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Press Conference by the Chief Cabinet Secretary

April 11, 2017 (AM)

If you can not view the video,click here(Japanese Government Internet TV)
Simultaneous interpretation services for this video are provided by a third party.

Press Conference by the Chief Cabinet Secretary (Excerpt)

[Provisional Translation]

Opening Statement by Chief Cabinet Secretary Suga


Today, Prime Minister Shinzo Abe attended the first meeting of the Ministerial Council on Renewable Energy, Hydrogen and Related Issues. In the meeting, an action plan was determined that will be worked on by the relevant ministries and agencies, towards expanding the introduction of renewable energy. The Prime Minister also issued instructions for a basic strategy on the realization of a hydrogen-based society to be formulated within this year.

Today, following the Cabinet meeting, a meeting of the Central Disaster Prevention Council was held. The meeting approved the revision of the Basic Disaster Management Plan and the FY2017 Disaster Preparedness Drill Plan, based on the response to issues relating to the Kumamoto Earthquake and Typhoon No. 10 last year. Following the decisions of the Central Disaster Prevention Council today, the Government will make concerted efforts to promote measures towards the further enhancement and strengthening of disaster prevention and disaster risk reduction measures.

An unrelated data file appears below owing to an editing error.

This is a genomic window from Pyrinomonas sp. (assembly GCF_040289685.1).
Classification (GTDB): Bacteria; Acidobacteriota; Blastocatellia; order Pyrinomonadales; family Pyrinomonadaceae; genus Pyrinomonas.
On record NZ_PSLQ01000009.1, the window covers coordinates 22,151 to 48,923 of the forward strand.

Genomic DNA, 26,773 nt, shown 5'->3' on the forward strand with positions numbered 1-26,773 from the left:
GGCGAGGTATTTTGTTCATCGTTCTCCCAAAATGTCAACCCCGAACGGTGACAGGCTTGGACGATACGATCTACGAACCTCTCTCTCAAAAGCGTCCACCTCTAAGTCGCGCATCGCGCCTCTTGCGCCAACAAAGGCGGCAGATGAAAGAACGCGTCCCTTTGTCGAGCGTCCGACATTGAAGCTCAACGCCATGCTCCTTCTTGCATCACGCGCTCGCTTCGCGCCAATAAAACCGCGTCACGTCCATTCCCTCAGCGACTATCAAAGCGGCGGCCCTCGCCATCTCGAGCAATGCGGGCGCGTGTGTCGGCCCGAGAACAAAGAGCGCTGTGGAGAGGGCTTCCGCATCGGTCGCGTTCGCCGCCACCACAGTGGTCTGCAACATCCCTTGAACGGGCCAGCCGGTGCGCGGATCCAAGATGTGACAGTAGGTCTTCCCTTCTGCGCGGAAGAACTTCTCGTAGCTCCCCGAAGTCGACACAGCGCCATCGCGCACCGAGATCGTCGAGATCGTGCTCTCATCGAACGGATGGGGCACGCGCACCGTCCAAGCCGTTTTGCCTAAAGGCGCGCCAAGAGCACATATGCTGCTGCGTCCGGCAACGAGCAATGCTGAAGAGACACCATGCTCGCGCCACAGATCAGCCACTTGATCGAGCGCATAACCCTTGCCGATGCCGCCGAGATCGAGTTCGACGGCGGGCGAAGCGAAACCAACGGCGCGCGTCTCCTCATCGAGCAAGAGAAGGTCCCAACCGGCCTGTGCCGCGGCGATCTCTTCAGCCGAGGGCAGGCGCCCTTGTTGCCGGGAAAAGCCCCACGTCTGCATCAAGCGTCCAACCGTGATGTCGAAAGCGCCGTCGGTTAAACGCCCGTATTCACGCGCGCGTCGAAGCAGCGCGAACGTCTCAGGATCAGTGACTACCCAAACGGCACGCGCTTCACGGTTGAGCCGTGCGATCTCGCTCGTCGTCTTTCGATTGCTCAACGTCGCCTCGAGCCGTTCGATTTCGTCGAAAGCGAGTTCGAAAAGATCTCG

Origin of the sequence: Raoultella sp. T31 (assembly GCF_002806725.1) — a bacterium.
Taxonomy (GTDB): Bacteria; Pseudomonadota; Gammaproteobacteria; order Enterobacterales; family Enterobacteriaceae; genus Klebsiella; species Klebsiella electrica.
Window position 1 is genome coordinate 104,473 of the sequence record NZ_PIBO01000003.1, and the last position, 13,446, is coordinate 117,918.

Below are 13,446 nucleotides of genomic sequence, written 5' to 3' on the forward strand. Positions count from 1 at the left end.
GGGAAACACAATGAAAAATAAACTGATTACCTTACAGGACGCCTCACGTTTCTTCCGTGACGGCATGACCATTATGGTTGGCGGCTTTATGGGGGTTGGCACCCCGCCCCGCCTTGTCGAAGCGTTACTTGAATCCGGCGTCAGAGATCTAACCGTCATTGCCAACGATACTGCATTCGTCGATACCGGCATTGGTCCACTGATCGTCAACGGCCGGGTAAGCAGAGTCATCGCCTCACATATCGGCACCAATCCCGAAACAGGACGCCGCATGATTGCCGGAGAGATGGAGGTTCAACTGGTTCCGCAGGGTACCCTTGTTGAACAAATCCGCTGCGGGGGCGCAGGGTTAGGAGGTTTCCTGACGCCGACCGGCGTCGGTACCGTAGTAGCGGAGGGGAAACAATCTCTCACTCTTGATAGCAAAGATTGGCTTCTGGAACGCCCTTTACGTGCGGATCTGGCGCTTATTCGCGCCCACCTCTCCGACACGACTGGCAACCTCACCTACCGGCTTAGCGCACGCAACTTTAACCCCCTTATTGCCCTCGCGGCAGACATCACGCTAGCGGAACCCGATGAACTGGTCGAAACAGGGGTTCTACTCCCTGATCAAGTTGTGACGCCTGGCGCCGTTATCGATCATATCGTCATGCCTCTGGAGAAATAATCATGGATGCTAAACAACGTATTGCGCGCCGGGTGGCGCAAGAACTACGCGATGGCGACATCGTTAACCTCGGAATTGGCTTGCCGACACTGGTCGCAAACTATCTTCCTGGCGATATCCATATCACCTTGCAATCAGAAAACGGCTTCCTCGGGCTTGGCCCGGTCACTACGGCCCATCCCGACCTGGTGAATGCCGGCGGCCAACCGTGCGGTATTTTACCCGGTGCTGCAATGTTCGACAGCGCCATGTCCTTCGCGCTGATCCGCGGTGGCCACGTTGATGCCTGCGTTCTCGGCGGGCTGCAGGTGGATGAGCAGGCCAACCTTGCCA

REPORTER: I have a question about the Minister of Economy, Trade and Industry's statement concerning the 2025 World Exposition in Osaka. Can we assume that the Cabinet today approved the candidacy of Osaka as the host of the World Exposition? Could you provide us with a little more detail about what was discussed?

CHIEF CABINET SECRETARY SUGA: It was noted that procedures would be implemented for Osaka to announce its candidacy and apply to host the World Exposition.

REPORTER: If procedures are to be advanced for Osaka to bid to host the World Exposition, could you tell us what the Government expects the economic impact of the exposition will be?